Claire Harman

The Belle of Amherst?

Lives Like Loaded Guns: Emily Dickinson and Her Family’s Feuds

By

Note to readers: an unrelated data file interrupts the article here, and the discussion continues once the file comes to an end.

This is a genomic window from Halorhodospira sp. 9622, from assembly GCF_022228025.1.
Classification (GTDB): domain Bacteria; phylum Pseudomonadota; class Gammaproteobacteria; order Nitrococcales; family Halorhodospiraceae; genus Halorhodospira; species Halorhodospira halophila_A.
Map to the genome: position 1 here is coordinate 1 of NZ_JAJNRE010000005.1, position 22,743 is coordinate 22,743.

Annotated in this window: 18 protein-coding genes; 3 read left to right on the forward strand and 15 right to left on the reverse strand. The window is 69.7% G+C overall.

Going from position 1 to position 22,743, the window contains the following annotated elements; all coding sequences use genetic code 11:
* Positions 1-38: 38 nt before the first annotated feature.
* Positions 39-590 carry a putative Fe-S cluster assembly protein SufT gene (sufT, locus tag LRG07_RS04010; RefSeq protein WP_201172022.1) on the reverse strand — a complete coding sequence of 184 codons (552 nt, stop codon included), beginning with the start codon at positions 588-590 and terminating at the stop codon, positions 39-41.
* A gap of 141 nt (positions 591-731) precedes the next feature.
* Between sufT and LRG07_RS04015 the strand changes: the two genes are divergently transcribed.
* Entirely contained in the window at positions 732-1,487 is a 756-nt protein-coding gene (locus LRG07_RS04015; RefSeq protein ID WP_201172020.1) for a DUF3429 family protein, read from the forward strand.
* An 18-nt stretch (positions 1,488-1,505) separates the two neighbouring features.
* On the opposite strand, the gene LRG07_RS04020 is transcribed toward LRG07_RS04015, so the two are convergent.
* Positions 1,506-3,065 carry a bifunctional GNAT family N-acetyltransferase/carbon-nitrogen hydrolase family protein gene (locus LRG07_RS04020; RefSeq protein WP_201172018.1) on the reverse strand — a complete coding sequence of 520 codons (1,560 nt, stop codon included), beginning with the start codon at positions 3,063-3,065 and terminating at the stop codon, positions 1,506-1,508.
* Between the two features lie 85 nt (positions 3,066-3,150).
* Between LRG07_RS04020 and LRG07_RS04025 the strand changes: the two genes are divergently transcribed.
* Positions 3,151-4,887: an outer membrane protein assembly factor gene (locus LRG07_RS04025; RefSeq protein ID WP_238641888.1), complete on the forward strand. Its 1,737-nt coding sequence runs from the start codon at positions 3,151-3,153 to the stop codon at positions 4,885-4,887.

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Posterity hasn’t had much trouble knowing what to do with Emily Dickinson; it has revered her as a poet and sentimentalised her life. The reclusive spinster published fewer than a dozen of almost 2,000 poems she had stashed in her room and after her death it was easy to mythologise her as an unworldly, unrecognised genius, an image that persisted right up to and beyond the 1976 stage show The Belle of Amherst. This view of Dickinson as the ultimate amateur predisposed the public to think well of her and to attend sympathetically to works of challenging unconventionality: the first selection of Dickinson’s verse that appeared posthumously, in 1890, was reprinted eleven times in its first year and by 1914, when almost all her poems and many of her letters were in print, she was firmly established as an American classic.

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